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It could be an invention, or an idea, or anything. What is the main reason behind why we create things? I realize that there could be many reasons but I'm wondering if they can be summed up into one main reason.

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  • Good question, who downvoted? Commented Dec 16, 2014 at 17:26
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    @GeorgeChen I wasn't sure if this was the right place for a question like this but I threw it out there anyway. Commented Dec 16, 2014 at 17:28
  • Is there any chance you could draw this out a little more? What exactly is it you would like someone here to explain to you? What might have made this an important problem for you in your study of philosophy? (Is there anything in particular you've been reading or studying that's made this problem become interesting to you?)
    – Joseph Weissman
    Commented Dec 17, 2014 at 0:08

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That answer depends heavily on the philosophy you are using to approach it. Some conflicting answers might be:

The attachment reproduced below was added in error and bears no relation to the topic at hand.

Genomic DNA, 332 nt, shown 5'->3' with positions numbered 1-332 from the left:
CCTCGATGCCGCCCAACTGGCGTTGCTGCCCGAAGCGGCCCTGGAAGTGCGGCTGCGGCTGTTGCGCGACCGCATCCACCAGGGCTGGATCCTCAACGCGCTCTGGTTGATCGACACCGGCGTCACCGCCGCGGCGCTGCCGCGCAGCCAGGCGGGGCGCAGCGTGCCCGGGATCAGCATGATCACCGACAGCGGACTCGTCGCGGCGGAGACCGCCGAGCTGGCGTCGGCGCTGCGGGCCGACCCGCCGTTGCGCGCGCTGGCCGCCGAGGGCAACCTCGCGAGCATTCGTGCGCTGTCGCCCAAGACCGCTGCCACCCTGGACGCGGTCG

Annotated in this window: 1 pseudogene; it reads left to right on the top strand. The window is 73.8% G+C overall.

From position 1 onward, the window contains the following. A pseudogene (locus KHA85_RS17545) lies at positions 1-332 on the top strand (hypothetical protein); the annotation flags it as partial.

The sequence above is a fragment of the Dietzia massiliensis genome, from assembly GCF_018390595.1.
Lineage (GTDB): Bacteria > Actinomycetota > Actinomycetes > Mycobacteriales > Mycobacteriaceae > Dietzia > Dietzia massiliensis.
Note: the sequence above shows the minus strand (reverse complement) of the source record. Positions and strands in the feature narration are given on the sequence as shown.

• Our concept of creation is illusionary, and it is the greater universe that is truly doing the creation.
  • We create because God gave us the ability to do so.
  • We create because it is the most powerful method we have at our disposal for reducing our entropy.
  • We create because it is required of us as humans by the supernatural forces that created the universe.
  • We don't create.

I think you might be able to make an argument "we create because we are conscious, and creation makes it easier to think."

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The dominant reason behind creativity is blind impulse. Few communities have realized the value of blind impulses because blind impulses do not appear to have purposes. In Bertrand Russell's words:

In all men who have any vigorous life, there are strong impulses such as may seem utterly unreasonable to others. Blind impulses sometimes lead to destruction and death, but at other times they lead to the best things the world contains. Blind impulse is the source of war, but it is also the source of science, and art, and love. It is not the weakening of impulse that is to be desired, but the direction of impulse towards life and growth, rather than towards death and decay.

Source: Russell, Bertrand. Why Men Fight. New York: The Century Co. 1917

Since events in the brains do not transcend physical laws, the ultimate reason why some people have these impulses must lie in the physical nature of these brains. In another book, Education and the Good Life, Russell emphasized the importance of good habits.

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